helenlt on May 30th, 2014
As you may know from previous blogs, over the last 12 months we’ve hosted a number of placements of Library staff. We’ve enjoyed working with colleagues from other parts of the Library and imparting our copyright knowledge and our trainees seemed to have enjoyed finding out more about copyright and some of the challenges we face in being copyright compliant. We’ve encouraged our trainees to contribute a blog post to share their insights on copyright and working in the Copyright Office. This week, we asked Aimee and Kristijan to reflect on their recent placement.
In the glorious month of March general-all-round-go-getter library cadet Kristijan and Giblin Eunson Service Desk extraordinaire Aimee were embedded firmly in the trenches of the Copyright Office.
After a few intensive training sessions the muddy waters were clearing, and we were throwing around references to the part VA statutory license and identifying infringing content like nobody’s business. Sadly, the trickiest and most counter-intuitive regulations were found in the library specific session.
Here’s hoping the proposed changes to the Australian Copyright law with particular impact on libraries, are successful. It’s the era of digital communications, legislators!
We also covered copyright for MOOCS, as libraries can play a support role.
In our special projects – researching copyright for proposed digitisation projects – we delved into some University of Melbourne history – and associated copyright repercussions.
Fun historical facts
Aimee – Australian Music News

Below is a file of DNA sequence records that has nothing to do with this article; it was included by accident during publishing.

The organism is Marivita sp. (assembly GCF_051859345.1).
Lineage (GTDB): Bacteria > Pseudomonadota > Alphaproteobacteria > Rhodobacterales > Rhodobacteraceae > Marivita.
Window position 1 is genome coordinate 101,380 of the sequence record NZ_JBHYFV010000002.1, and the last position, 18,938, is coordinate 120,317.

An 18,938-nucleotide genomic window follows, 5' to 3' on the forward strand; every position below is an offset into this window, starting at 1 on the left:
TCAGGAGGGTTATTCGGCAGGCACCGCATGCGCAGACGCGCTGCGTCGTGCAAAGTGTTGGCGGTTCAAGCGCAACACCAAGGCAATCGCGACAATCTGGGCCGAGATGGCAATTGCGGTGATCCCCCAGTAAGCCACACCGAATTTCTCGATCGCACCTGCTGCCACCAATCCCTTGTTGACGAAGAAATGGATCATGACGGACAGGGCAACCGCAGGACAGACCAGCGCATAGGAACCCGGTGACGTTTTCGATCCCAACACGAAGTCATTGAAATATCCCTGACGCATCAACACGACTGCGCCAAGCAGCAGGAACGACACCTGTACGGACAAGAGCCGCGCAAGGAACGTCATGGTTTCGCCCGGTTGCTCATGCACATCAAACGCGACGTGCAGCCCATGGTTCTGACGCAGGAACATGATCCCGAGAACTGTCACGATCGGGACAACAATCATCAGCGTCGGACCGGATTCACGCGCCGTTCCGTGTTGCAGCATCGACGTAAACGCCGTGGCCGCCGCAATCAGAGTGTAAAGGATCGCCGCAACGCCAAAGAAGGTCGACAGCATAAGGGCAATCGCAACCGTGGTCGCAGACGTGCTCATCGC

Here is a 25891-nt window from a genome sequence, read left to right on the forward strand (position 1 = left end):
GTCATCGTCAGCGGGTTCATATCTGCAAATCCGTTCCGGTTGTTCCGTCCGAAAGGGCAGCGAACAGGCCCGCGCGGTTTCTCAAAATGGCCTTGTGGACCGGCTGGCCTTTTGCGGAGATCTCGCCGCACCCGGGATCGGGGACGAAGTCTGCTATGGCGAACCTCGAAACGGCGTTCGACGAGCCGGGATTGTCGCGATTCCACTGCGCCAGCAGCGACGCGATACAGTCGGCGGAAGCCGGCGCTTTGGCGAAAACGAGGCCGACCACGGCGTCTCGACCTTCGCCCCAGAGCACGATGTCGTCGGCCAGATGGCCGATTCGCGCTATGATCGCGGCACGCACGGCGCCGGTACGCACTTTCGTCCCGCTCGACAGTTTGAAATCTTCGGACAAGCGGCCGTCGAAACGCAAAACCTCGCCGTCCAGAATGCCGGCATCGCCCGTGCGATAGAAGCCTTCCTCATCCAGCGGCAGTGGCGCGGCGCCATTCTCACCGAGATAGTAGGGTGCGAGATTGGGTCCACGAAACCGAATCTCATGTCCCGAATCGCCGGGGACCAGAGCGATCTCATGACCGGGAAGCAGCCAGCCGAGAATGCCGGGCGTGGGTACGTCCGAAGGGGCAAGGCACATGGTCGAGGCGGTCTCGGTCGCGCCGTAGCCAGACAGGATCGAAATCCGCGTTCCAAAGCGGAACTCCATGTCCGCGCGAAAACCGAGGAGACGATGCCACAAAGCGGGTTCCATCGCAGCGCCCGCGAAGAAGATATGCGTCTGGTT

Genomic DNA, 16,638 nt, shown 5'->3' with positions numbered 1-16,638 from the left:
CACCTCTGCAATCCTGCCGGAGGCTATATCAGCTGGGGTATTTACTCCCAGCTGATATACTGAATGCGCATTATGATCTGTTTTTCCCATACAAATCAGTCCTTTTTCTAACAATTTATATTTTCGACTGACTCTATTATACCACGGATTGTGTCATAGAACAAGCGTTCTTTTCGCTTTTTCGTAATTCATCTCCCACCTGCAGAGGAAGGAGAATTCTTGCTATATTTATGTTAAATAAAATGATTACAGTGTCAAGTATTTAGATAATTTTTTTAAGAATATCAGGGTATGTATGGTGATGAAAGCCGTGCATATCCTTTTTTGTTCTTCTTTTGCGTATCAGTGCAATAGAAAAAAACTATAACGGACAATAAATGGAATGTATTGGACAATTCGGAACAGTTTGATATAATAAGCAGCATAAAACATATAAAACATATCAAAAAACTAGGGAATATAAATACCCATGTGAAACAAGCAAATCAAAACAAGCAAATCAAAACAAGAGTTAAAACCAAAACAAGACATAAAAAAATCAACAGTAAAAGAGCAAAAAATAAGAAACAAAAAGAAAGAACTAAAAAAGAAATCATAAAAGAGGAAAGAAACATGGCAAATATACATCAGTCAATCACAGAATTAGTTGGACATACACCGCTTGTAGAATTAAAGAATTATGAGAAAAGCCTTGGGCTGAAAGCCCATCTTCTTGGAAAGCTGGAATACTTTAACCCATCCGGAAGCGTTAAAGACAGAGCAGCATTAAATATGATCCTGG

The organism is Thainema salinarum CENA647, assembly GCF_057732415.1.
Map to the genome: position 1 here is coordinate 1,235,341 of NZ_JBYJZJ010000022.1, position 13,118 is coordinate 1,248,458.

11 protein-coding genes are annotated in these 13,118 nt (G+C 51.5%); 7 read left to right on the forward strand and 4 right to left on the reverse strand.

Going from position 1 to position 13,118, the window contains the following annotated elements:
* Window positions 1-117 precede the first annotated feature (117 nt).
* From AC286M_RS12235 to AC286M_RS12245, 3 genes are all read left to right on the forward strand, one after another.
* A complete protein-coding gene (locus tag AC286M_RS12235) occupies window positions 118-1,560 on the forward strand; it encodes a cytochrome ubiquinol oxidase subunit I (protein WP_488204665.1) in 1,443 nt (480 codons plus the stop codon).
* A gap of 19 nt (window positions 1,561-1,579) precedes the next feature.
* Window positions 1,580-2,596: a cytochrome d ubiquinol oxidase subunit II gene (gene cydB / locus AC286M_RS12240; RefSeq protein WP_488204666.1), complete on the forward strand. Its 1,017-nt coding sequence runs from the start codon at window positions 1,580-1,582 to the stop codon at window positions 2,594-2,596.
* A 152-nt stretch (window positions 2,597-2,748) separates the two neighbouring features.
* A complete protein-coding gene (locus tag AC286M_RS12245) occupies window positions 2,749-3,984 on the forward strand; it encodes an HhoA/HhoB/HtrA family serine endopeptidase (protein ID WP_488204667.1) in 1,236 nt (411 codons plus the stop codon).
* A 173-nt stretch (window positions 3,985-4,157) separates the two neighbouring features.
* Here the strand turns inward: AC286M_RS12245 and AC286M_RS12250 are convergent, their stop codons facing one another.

As the copyright on Australian photographs expire if the picture is taken before 1 January 1955 tracking down copyright owners wasn’t the goal. The team was after an overview of items in the magazine, so a decision whether or not to digitise can be made.
When the 1920s rolled on in the magazine – fancy biscuits (bring back the banana cream!) & motor car advertisements made an appearance. This felt similar to today’s magazines, in contrast to the sad reports and song ballads from the end of WW1.
Kristijan – Melbourne University Magazine
Delving into the past of Melbourne University Magazine revealed a cadre of high profile Australians who would go on to make waves in politics, science, poetry and as activists for a range of noble causes.
The goal of the project was to identify notable editors and contributors to assess whether the magazine would be digitised and made available via open access.
With issues dating back to 1907 and continuing til this day, much of the content is out of copyright having expired from the 1 January 1955.
… and of course both projects familiarised us to a key Copyright Office skill – big colourful spreadsheets.
Getting to know the friendly Copyright Office staff Wil, Astrid and Helen meant we could get our burning copyright questions answered in person.
No more will we have unapproved logos or screenshots on our webpages or LibGuides, and Wil took us through the tips and tricks of a permissions request (spell out exactly what you want).
So… we’ll never look at a logo, or a meme, or any ideas & information expressed in material form the same way again, but I think that’s what they Copyright gurus wanted all along!!